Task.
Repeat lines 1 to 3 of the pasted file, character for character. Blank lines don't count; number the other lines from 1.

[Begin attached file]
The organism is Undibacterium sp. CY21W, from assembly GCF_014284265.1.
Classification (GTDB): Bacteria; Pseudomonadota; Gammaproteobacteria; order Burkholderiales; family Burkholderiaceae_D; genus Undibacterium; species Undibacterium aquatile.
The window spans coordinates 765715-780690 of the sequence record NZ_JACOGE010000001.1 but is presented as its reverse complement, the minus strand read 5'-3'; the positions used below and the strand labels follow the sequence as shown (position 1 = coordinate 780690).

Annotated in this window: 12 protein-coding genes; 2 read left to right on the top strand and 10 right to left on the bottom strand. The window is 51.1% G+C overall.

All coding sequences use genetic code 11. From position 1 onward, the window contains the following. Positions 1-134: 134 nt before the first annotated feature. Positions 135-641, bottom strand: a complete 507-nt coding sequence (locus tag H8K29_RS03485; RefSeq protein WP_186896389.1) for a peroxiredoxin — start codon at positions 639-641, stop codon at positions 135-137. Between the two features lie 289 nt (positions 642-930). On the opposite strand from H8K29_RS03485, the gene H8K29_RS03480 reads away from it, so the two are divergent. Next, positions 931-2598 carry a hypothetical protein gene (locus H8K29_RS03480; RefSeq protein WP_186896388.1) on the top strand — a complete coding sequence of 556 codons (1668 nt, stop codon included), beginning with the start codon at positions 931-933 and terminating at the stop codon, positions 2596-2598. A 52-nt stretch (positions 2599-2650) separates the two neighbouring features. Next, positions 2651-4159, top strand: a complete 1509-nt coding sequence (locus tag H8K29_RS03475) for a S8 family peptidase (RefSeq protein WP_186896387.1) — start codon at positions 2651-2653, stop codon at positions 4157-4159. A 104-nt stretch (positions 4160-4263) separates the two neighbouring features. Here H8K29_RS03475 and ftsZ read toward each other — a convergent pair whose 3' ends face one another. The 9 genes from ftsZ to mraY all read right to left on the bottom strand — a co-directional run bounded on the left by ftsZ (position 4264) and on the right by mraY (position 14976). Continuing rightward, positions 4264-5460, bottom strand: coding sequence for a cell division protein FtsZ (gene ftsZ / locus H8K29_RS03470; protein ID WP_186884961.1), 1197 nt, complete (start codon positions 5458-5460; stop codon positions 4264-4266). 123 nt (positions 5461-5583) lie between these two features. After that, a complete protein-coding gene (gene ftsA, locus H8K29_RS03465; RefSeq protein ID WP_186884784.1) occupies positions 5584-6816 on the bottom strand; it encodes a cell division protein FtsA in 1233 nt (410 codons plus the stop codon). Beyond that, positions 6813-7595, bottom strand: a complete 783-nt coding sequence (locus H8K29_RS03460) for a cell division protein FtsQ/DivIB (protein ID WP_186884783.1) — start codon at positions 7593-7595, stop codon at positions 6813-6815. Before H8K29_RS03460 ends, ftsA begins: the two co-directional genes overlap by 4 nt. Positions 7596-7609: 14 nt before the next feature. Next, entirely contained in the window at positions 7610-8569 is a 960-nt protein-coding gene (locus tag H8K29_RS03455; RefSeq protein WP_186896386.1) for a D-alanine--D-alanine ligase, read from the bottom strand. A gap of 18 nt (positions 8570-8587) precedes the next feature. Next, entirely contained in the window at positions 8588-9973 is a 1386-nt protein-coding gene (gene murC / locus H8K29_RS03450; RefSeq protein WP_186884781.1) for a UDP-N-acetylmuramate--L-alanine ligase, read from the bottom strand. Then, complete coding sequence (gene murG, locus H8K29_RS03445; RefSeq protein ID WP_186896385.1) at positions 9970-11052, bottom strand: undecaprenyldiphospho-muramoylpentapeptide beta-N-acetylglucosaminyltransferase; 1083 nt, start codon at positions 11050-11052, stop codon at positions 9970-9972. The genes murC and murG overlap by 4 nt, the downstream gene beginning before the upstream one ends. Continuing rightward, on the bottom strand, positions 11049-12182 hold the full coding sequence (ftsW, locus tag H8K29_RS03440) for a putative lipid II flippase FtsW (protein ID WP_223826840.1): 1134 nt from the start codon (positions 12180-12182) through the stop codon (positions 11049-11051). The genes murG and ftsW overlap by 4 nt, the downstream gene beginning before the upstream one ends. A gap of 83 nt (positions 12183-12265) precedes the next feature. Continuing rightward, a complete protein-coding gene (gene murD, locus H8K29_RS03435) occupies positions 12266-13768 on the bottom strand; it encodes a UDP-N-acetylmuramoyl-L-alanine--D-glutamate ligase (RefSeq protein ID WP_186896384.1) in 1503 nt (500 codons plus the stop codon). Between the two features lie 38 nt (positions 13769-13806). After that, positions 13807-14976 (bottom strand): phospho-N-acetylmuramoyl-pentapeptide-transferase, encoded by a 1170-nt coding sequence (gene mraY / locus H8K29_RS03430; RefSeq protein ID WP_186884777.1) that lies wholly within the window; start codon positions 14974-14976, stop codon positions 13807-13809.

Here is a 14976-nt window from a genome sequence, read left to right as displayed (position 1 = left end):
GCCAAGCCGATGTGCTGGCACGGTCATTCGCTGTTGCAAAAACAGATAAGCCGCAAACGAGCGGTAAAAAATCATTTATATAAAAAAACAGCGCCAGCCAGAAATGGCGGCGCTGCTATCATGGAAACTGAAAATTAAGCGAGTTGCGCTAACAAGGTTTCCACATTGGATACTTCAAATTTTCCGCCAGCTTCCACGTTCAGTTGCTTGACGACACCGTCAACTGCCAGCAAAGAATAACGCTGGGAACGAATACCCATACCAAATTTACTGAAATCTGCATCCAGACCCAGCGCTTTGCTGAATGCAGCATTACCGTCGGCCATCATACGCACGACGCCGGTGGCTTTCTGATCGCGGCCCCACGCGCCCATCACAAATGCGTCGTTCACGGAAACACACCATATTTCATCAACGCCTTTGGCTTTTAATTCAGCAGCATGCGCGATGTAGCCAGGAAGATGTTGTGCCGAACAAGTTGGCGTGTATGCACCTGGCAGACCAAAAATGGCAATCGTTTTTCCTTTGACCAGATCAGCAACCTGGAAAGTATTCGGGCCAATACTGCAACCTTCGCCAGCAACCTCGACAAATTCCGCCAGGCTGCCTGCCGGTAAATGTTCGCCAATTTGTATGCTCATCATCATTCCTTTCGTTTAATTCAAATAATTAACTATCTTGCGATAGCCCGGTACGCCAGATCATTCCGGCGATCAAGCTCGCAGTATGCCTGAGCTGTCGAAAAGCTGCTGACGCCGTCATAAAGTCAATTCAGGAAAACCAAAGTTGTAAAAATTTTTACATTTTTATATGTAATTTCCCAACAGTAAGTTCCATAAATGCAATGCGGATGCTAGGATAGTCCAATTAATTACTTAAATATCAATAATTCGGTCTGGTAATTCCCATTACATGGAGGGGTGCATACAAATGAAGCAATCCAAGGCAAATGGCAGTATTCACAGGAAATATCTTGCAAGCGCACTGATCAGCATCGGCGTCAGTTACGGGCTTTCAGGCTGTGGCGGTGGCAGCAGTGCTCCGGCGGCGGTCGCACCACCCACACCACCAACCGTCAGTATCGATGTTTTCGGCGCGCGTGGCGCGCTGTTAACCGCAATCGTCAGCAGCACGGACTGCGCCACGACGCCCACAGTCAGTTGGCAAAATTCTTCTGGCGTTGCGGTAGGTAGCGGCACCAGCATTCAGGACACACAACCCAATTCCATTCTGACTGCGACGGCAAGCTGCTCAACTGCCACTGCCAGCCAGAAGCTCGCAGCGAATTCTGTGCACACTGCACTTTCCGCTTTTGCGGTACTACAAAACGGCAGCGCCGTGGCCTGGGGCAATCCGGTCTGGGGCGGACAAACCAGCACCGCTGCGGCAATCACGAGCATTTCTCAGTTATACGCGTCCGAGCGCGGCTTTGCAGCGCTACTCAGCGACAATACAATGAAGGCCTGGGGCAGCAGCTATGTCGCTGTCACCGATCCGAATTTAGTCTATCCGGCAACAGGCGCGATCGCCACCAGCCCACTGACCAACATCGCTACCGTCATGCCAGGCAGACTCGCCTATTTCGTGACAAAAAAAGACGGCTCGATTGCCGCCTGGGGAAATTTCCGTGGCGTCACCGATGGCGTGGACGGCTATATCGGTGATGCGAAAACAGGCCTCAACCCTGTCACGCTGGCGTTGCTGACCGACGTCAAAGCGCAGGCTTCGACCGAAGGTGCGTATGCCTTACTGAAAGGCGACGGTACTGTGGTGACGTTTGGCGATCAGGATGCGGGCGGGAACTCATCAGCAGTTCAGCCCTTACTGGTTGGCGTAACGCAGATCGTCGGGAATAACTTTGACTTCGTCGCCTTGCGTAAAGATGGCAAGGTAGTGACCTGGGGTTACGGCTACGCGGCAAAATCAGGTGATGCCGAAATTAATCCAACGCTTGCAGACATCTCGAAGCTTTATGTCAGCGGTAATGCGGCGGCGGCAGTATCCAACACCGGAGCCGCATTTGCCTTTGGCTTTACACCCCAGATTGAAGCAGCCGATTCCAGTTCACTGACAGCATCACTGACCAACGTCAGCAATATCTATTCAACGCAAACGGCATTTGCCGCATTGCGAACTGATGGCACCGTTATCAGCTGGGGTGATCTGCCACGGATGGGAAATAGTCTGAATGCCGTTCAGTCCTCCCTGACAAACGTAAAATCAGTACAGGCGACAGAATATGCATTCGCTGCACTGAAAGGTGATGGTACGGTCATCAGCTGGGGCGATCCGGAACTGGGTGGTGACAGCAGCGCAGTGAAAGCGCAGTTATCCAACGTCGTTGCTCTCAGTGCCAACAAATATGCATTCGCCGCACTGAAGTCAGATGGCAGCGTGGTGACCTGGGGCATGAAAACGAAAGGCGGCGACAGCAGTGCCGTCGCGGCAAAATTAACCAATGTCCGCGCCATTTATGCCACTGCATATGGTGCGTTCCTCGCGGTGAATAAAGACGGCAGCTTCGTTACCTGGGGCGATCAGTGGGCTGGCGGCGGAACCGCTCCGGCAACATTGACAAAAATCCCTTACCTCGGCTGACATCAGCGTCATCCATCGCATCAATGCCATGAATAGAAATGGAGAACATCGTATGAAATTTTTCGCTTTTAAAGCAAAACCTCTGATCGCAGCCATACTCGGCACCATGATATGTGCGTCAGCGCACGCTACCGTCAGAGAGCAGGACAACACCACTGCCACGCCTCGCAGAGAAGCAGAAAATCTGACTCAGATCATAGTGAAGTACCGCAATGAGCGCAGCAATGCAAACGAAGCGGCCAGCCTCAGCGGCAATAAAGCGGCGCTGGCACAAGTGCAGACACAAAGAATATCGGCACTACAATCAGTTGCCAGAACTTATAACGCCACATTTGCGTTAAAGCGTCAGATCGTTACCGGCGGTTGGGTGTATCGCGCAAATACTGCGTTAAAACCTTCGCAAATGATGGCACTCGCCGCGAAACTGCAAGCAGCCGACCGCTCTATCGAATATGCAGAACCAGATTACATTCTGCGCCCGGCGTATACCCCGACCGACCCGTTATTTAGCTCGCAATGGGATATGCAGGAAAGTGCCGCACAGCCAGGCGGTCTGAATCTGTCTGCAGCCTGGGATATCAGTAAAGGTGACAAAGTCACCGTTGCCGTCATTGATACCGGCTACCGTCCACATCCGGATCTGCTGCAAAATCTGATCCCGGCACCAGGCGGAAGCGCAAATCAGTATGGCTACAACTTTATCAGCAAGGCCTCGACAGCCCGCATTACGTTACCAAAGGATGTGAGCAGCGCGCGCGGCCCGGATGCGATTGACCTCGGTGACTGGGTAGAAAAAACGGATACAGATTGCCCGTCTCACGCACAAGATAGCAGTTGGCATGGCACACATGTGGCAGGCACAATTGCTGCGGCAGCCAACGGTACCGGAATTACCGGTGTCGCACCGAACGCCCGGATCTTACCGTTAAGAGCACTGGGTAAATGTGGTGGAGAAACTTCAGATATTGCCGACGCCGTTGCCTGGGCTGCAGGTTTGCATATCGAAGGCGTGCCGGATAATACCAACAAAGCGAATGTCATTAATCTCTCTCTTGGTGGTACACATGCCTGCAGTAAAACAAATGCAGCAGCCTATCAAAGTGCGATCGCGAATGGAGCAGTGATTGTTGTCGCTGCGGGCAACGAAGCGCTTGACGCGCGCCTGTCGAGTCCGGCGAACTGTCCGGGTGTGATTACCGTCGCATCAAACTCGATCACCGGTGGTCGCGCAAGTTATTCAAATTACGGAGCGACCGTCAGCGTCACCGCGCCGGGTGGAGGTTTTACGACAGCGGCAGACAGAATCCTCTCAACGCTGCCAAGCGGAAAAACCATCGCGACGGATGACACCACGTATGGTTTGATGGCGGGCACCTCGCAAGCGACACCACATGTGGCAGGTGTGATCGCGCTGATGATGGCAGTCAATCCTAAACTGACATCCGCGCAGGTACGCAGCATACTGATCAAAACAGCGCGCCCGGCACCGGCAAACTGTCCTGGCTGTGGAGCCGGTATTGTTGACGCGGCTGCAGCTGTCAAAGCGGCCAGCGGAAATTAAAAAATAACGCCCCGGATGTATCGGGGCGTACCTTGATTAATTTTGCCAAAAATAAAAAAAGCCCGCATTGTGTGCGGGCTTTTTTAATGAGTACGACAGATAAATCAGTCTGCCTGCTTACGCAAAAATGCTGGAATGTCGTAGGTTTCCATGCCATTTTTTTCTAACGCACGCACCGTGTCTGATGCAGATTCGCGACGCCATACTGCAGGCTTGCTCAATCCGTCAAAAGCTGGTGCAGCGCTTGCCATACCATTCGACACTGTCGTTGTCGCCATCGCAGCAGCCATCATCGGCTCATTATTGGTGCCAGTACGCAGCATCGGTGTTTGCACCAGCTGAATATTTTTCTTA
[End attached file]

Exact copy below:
The organism is Undibacterium sp. CY21W, from assembly GCF_014284265.1.
Classification (GTDB): Bacteria; Pseudomonadota; Gammaproteobacteria; order Burkholderiales; family Burkholderiaceae_D; genus Undibacterium; species Undibacterium aquatile.
The window spans coordinates 765715-780690 of the sequence record NZ_JACOGE010000001.1 but is presented as its reverse complement, the minus strand read 5'-3'; the positions used below and the strand labels follow the sequence as shown (position 1 = coordinate 780690).